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The Weight of Stuff

I grew up going to garage sales with my mom. She is an expert scanner.

She would go to the junkiest garage sale and spot an antique or collectable with the most value out of dusty bin.

What is unusual right now is that both my mother and I are in the process of sorting through stuff.

I am moving from the home my children knew their father in, and she is moving into a small apartment from a much larger home.

The collectables and memorabilia my mother has accumulated over years is notable.

Even after downsizing five times from the house she lived in with my father 15 years ago, she has carried much of her “stuff” with her.

Her apartment is now brimming with boxes still carrying collectables like Life Magazines, Native American Indian baskets and prints, and World Fair memorabilia.

You may be thinking, This woman is hoarder!

But she isn’t.

In her life with my father their home made sense.

Their antiques and collectibles were displayed beautifully.

Everything had a story about how they acquired the object, where it came from originally, or what it was once used for.

My mom enjoyed telling those stories as a way of connecting with people.

Over decades, being a collector of things with stories became central to her own story.

That was an identity she cherished and enjoyed.

This past weekend I had a garage sale.

I asked my mother to come to help price the items.

I knew she’d love stepping into that familiar space for the the ceremony and the opportunity to tell her stories.

In the arena of a garage sale, my mother is King.

Also, I know myself.

I am good at getting rid of stuff.

I love to kibitz and share stories with strangers too, but no-one would say that I drive a hard bargain.

But she can.

As she haggled with guests on prices (alternatively giving things away for free) she often held fast to her perceived value of an item.

The sport of it was never lost on her and she enjoyed the sparring.

There were only a few things I cared about in the sale.

These were some of my husband’s things that I knew we couldn’t keep either because we won’t have the space in our new home, or because my children never attached to them or because they are outdated and of no practical use to us anymore.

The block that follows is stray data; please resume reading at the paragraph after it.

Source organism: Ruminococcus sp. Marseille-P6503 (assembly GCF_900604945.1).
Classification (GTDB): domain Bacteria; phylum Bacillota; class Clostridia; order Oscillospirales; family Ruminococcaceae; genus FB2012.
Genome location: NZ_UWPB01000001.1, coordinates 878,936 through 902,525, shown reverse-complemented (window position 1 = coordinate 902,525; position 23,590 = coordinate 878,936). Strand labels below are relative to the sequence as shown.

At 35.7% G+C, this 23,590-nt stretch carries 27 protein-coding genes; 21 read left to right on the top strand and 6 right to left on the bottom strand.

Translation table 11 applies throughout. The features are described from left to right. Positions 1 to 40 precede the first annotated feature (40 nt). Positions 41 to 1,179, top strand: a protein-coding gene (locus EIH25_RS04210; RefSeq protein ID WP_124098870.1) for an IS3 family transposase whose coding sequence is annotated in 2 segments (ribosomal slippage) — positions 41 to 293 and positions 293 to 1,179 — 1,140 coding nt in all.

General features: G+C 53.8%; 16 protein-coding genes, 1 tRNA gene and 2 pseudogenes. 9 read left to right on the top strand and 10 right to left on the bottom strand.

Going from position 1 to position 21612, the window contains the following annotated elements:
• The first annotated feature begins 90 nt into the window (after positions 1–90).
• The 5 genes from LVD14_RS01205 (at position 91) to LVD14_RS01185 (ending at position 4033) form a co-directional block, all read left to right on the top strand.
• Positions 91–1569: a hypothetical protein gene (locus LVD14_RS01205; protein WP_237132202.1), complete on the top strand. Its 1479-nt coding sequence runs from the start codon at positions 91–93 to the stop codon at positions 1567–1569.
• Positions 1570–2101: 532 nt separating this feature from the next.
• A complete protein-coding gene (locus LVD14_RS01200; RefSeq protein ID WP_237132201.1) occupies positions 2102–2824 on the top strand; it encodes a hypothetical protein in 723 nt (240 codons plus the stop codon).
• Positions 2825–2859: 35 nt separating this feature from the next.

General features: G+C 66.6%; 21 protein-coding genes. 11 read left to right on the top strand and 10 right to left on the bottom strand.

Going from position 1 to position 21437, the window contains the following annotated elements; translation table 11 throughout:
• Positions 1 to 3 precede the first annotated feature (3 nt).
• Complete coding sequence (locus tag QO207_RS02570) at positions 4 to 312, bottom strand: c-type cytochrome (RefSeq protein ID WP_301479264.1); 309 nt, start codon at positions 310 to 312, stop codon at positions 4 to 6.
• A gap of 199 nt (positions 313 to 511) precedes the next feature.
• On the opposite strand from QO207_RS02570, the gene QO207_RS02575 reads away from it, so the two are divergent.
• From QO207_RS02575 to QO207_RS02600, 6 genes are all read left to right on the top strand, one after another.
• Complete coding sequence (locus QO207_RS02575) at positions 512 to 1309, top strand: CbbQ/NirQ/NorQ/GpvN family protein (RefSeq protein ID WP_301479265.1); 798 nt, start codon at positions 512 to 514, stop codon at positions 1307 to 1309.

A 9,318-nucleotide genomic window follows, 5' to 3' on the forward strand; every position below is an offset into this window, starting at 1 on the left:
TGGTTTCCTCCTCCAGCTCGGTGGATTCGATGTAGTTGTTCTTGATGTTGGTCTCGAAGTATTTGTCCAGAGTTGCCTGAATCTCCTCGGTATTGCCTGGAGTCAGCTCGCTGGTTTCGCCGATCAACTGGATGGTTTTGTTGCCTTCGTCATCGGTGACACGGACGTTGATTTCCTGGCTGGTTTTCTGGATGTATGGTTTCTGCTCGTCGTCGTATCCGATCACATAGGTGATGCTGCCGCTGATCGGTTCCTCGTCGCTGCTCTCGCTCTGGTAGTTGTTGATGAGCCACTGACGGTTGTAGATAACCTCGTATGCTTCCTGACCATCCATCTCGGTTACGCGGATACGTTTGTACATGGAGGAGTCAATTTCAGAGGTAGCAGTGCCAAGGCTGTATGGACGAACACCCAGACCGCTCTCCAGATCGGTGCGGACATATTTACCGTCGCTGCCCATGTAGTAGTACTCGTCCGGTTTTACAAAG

In my life with my husband Eric, these things made sense too.

A special telescope we used to look at the stars on the rooftop of our pre-marital apartment, hundreds of Magic Cards he picked up off the street, old music recording and sound equipment from his days as a college disc jockey, a Compact Oxford English Dictionary with reading glass.

When someone expressed interest in his stuff, I found myself hovering around the buyer so that I could inject a story into the sale that essentially said: That’s special to me, it was my husbands, you must be special too.

I wanted they buyer to know that it belonged to a man who liked the same niche things that my husband did.

There were so many teachings in this two day garage sale.

But for us, the brave creatives in this community, I guess I just want to share what I have learned about letting go.

It is a process. But it is also a choice.

Like all transitions in life there will be inflection points - like moving from a home - where your attachments will be challenged.

Big attachments - like our identity; and seemingly smaller ones - like our attachment to stuff.

I love you, as I love my mother and myself, in our struggle to let go of stuff that once signaled who were were.

Things end so that a new something can begin.

As with all change, there is so much we cannot know about what lies ahead.

But we won’t get far on the path if we lug all of our stuff with us.

The most important things don’t weigh anything at all.

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